There is a huge stigma associated with seeking mental health assistance in our country ant that stigma is even greater among first responders. Those who suffer from depression or other mental illness experience shame and a fear of losing their jobs if they seek treatment. The stigma associated with mental illness prevents law enforcement officers, firefighters and military personnel from seeking treatment.

Less than 10 percent of all U.S. law enforcement agencies have suicide prevention programs. The military is a bit better. All branches have some sort of suicide prevention program. the U.S. Air Force is stepping up prevention programs in response to an alarming increase in deaths by suicide in the first half of 2019. An increase of more than 50% in deaths by suicide occurred in the first half of 2019. If that trend continues 2019 could be a disastrous year for the Air Force when it comes to suicide. It already is a tragic year for the families involved.

Representative Susan Wild from Pennsylvania has become an articulate spokesperson for increasing suicide prevention efforts on the national stage after her partner died by suicide over Memorial Day weekend. Instead of being silent in here grief, she has added mental health and suicide prevention to her policy agenda and has spoken passionately and beautifully before the House of Representatives. At least two people have written to her saying that seeing the video of her speech saved their lives. Contemplating suicide, the individuals chose instead to seek help after hearing her words.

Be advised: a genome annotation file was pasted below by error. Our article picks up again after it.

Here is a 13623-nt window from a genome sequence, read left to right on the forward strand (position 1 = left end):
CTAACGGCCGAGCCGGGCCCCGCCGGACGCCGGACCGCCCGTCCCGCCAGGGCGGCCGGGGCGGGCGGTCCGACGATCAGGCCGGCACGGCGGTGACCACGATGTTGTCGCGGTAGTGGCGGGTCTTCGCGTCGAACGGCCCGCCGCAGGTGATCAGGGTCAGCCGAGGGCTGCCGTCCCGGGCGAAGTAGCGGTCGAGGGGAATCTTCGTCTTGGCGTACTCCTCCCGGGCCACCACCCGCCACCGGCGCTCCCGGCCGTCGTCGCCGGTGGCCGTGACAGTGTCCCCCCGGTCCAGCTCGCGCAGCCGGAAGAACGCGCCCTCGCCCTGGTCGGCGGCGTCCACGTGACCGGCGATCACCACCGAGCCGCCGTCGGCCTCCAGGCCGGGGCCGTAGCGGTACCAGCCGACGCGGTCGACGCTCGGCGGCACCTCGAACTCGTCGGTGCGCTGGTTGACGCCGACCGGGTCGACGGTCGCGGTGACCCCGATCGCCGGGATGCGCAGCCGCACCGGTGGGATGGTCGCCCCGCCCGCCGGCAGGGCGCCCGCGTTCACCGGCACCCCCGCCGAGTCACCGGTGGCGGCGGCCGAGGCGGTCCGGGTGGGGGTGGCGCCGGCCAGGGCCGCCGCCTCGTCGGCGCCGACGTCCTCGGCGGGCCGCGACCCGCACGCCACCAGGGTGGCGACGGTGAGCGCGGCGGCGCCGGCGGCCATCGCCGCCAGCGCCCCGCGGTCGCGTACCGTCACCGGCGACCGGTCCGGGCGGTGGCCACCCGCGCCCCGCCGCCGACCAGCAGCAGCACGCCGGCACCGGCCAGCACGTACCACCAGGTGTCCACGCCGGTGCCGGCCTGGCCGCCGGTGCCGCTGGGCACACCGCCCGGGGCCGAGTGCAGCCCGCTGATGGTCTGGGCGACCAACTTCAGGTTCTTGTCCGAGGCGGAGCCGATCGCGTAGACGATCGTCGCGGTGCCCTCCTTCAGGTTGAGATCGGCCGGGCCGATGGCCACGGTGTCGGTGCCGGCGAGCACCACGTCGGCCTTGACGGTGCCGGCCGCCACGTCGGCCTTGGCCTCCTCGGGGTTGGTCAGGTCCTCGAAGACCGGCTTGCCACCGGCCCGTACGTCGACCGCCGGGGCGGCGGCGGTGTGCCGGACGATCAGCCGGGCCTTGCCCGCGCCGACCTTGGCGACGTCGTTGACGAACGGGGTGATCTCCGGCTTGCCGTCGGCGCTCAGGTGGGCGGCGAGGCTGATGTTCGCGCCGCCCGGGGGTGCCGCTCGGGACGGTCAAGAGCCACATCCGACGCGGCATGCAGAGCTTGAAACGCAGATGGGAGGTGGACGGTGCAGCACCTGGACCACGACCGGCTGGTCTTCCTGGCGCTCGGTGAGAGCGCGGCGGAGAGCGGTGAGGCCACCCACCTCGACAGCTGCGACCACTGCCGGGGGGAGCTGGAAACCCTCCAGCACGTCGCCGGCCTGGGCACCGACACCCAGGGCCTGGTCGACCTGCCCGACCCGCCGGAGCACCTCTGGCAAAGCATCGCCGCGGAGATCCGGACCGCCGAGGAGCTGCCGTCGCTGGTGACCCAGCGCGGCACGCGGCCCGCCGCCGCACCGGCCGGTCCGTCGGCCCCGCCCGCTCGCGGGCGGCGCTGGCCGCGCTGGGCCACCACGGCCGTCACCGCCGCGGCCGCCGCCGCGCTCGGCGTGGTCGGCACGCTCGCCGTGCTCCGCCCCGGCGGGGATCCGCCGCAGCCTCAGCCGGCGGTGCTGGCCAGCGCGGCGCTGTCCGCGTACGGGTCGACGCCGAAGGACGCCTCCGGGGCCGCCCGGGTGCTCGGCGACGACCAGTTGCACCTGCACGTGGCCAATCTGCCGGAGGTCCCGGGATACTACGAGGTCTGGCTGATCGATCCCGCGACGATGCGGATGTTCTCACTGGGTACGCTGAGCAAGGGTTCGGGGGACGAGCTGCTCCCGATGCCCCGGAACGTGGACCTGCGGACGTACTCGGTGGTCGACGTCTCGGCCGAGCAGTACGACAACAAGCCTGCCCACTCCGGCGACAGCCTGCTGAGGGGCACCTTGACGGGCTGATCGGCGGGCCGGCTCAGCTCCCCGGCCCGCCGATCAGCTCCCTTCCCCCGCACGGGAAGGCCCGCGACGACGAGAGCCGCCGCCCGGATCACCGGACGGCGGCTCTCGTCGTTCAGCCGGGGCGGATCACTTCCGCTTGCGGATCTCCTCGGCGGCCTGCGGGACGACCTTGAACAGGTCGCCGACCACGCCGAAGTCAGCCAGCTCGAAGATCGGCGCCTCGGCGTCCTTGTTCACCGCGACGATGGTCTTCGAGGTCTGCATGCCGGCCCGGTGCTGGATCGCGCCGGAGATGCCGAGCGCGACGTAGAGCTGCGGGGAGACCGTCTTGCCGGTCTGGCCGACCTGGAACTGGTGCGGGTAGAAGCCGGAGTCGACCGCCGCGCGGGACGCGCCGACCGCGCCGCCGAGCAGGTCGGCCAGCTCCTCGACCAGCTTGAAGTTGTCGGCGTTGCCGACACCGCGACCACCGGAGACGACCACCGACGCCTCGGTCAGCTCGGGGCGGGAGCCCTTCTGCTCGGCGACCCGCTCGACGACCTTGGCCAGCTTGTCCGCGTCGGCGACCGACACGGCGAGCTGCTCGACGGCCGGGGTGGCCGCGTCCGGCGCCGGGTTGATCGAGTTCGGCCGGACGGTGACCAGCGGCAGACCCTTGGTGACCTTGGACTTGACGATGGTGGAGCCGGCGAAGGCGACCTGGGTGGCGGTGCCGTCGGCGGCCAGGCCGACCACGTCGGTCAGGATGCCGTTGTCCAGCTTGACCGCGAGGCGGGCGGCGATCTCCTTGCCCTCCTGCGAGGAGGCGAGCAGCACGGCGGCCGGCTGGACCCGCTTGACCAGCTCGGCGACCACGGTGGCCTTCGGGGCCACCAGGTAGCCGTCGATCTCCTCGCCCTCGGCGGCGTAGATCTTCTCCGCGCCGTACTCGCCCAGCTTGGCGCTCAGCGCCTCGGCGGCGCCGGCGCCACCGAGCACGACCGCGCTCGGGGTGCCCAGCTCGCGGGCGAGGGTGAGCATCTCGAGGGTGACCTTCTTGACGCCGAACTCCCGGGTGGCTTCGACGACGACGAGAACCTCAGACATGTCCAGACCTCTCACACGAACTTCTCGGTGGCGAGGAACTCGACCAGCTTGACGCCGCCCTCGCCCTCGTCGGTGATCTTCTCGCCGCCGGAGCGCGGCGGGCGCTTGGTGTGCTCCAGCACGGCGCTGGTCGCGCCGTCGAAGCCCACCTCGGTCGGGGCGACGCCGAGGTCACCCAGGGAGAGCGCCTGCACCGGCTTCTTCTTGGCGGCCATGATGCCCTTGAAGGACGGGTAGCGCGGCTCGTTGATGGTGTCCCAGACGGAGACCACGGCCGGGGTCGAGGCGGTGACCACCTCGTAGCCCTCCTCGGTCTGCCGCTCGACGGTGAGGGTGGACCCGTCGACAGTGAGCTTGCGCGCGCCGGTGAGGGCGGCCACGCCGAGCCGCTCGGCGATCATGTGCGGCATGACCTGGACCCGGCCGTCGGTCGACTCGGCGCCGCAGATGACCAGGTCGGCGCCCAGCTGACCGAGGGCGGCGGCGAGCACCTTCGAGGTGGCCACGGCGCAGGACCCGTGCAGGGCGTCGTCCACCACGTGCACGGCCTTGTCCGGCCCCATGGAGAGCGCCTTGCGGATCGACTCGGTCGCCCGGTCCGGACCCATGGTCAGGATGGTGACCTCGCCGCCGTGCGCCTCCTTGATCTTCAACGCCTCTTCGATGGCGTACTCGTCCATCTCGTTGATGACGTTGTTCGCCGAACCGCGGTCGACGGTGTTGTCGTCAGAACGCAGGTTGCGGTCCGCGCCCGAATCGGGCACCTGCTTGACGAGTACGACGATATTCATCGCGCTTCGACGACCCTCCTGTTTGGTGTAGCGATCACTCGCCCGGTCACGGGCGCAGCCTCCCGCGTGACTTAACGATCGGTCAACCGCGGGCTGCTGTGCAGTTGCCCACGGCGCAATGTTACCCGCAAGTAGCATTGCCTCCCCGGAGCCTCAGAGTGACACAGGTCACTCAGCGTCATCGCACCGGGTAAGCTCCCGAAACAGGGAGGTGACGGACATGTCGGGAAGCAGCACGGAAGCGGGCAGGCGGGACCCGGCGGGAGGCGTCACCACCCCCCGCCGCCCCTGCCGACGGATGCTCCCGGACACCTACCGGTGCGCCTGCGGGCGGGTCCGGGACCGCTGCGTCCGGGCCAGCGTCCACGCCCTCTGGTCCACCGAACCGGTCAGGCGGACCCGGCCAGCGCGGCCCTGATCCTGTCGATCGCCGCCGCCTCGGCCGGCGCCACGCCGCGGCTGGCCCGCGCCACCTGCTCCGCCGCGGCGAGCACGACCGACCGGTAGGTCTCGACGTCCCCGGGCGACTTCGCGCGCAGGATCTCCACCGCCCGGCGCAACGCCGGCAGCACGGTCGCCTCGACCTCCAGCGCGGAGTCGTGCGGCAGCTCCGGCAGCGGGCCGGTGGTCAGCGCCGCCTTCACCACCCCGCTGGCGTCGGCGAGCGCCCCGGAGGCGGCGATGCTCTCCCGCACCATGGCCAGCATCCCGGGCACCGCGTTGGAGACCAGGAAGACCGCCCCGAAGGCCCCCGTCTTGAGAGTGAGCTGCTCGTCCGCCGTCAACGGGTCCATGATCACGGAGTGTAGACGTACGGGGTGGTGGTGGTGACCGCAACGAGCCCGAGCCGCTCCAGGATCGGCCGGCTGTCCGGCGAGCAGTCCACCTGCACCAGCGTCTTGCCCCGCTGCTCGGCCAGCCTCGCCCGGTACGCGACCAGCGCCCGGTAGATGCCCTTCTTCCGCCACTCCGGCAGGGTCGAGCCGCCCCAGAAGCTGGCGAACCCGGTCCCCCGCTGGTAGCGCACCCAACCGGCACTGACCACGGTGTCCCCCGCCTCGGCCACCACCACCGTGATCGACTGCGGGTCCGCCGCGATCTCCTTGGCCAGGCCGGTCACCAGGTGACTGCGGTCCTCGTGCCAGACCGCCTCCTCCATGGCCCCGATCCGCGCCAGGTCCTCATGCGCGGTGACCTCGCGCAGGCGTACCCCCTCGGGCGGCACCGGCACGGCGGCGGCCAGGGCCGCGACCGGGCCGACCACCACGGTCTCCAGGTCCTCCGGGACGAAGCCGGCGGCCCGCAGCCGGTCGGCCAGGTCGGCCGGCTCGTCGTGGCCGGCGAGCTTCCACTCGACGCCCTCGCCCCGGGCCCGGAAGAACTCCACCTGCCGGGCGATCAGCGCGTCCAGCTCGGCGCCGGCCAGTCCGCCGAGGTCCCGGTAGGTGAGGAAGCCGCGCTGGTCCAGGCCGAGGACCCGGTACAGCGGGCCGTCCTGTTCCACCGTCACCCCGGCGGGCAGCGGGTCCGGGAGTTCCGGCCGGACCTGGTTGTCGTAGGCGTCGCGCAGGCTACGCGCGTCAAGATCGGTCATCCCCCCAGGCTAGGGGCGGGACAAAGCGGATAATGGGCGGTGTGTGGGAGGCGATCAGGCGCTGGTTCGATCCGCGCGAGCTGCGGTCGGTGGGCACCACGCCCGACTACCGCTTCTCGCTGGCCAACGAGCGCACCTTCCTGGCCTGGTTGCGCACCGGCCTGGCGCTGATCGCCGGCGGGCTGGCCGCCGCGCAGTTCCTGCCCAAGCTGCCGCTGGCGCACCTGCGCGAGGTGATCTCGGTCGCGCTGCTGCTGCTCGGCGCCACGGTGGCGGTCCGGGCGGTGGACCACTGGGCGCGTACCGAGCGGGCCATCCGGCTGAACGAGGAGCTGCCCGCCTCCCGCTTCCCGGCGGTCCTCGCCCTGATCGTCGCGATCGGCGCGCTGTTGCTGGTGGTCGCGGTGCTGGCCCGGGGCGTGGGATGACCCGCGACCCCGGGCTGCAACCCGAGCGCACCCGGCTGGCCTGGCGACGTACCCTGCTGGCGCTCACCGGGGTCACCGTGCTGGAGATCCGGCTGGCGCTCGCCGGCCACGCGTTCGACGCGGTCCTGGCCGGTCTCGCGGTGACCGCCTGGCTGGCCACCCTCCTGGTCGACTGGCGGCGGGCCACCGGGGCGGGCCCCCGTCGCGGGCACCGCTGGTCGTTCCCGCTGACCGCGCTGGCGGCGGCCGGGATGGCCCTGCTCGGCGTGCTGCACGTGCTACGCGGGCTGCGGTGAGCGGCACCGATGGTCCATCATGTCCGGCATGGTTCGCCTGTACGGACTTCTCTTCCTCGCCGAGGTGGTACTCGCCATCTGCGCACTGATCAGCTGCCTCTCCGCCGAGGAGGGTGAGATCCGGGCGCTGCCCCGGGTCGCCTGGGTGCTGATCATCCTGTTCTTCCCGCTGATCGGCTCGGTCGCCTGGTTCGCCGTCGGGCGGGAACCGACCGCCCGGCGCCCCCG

Each of us has a role to play in suicide prevention. It can start with a simple question: “Are you OK?” When we notice a friend who seems a bit depressed, we can ask, “Are You OK?” When we see someone struggling with problems, we can ask, “Are You OK?” When we comfort one who is grieving, we can ask, “Are You OK?” It is a simple question that conveys concern and support at the same time. Of course asking the question demands that we spend the time to truly listen to the answer. There will be times when we need to help the person find additional resources. Counseling and mental health care are difficult to obtain in some parts of our communities. It can take a bit of resourcefulness and persistence to find support services. But it is essential that we reach out and provide the support needed.

Those who are most affected by suicide loss often consider their grief to be personal and are reluctant to speak openly about it. Creating safe places for people to share and to talk is an important part of healing.

As you prepare to honor those who serve on 9-11, keep in mind the National Suicide Prevention Lifeline at 1-800-273-8255. Together we can make a difference.

Copyright (c) 2019 by Ted E. Huffman. I wrote this. If you would like to share it, please direct your friends to my web site. If you'd like permission to copy, please send me an email. Thanks!